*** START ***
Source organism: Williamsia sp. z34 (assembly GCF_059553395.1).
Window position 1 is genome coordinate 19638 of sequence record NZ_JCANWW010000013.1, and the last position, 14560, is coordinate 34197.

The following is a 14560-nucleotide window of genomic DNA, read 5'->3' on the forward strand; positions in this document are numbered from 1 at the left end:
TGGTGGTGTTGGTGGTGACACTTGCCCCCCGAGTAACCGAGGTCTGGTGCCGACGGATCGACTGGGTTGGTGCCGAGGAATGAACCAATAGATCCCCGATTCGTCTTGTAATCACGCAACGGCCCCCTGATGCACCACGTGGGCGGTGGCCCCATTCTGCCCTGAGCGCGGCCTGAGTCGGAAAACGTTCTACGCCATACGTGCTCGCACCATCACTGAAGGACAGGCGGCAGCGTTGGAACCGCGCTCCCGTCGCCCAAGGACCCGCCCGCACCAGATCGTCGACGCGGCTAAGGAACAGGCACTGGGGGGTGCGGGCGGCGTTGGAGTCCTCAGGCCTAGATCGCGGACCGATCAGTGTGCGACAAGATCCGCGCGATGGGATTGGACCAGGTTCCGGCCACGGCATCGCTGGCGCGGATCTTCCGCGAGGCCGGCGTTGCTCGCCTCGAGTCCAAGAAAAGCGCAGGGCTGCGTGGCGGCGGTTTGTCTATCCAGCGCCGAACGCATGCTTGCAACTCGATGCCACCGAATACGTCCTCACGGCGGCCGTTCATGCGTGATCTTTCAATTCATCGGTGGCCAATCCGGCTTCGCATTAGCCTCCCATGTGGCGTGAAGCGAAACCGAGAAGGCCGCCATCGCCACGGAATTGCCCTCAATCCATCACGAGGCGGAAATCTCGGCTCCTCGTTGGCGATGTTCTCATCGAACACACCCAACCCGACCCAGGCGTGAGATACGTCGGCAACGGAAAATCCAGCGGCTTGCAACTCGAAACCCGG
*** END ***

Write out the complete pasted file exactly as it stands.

Source organism: Williamsia sp. z34 (assembly GCF_059553395.1).
Window position 1 is genome coordinate 19638 of sequence record NZ_JCANWW010000013.1, and the last position, 14560, is coordinate 34197.

The following is a 14560-nucleotide window of genomic DNA, read 5'->3' on the forward strand; positions in this document are numbered from 1 at the left end:
TGGTGGTGTTGGTGGTGACACTTGCCCCCCGAGTAACCGAGGTCTGGTGCCGACGGATCGACTGGGTTGGTGCCGAGGAATGAACCAATAGATCCCCGATTCGTCTTGTAATCACGCAACGGCCCCCTGATGCACCACGTGGGCGGTGGCCCCATTCTGCCCTGAGCGCGGCCTGAGTCGGAAAACGTTCTACGCCATACGTGCTCGCACCATCACTGAAGGACAGGCGGCAGCGTTGGAACCGCGCTCCCGTCGCCCAAGGACCCGCCCGCACCAGATCGTCGACGCGGCTAAGGAACAGGCACTGGGGGGTGCGGGCGGCGTTGGAGTCCTCAGGCCTAGATCGCGGACCGATCAGTGTGCGACAAGATCCGCGCGATGGGATTGGACCAGGTTCCGGCCACGGCATCGCTGGCGCGGATCTTCCGCGAGGCCGGCGTTGCTCGCCTCGAGTCCAAGAAAAGCGCAGGGCTGCGTGGCGGCGGTTTGTCTATCCAGCGCCGAACGCATGCTTGCAACTCGATGCCACCGAATACGTCCTCACGGCGGCCGTTCATGCGTGATCTTTCAATTCATCGGTGGCCAATCCGGCTTCGCATTAGCCTCCCATGTGGCGTGAAGCGAAACCGAGAAGGCCGCCATCGCCACGGAATTGCCCTCAATCCATCACGAGGCGGAAATCTCGGCTCCTCGTTGGCGATGTTCTCATCGAACACACCCAACCCGACCCAGGCGTGAGATACGTCGGCAACGGAAAATCCAGCGGCTTGCAACTCGAAACCCGG